Your online “CV” could be about to become more visible
I have long advocated that your online presence will become your curriculum vitae. In essence, beyond a Linkedin or Viadeo profile, your participation in social networks, comments on blogs and in forums will be used by potential recruiters to understand your level. Naturally, this presence should be a combination of text and photos and, for the more enterprising, video. But, you can never be sure what shows up on the recruiter’s desktop/Google search.
Social Intelligence Human Resources
To-date, recruiters and headhunters are having to use Google search to dig for facts. What they come across can be quite inaccurate if not deceiving. Depending on your level of online activity, the unicity of your name and the amount of personal information the potential recruiters have on you, they may or may not come across the most representative (or desirable) information. A well filled-in profile on Linkedin or About.me — with the items YOU want them to see — is a pre-requisite. But, what about a site that collated all the right information in one place?
This week’s interesting site concerns a startup from last year called Social Intelligence HR (UPDATED Aug 2013: now defunct), which is designed to help scan and screen an individual’s online (specifically social media) presence. In essence, the service will use publicly available data (excluding legally inappropriate information such as race, age, etc., according to the country’s laws) to understand better potential candidates, but also for companies to scan for what their own employees are doing on line.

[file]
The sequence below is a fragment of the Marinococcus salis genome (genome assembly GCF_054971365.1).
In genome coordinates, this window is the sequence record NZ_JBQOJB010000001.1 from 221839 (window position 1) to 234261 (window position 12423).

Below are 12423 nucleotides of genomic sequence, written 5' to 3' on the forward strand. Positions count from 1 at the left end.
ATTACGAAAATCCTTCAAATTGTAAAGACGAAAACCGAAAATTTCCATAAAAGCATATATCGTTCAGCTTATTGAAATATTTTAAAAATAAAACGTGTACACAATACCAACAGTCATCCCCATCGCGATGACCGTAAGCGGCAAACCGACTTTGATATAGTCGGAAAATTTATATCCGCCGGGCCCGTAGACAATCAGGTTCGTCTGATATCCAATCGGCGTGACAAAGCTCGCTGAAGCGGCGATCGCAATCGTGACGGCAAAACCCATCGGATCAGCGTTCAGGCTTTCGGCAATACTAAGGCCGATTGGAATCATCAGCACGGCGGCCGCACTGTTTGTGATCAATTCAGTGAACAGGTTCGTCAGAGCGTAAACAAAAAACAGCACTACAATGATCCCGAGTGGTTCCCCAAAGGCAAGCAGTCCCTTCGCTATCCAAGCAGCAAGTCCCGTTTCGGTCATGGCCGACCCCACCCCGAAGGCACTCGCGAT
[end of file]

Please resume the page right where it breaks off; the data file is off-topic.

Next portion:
This initiative has not been without controversy. After starting a preliminary investigation, in June 2011, the FTC (Federal Trade Commission in the US) deemed SocialIntelligenceHR as sufficiently “in line” to suspend its investigation [pdf].
One more side note: the Social Intelligence HR site gets a bad grade on WOT (web of trust): WARNING! This site has a poor reputation…. Some of the rating clearly comes from people who are against the site, in principle.
What do you think of SocialIntelligenceHR? A good or a bad thing? Personally, I see the level of take-up of such a service in countries being rather heterogenous based on the local culture and the uptake of social media. I see the purpose, but I question whether it will successfully be able to pull together effective profiles over time (considering the way the social media landscape changes).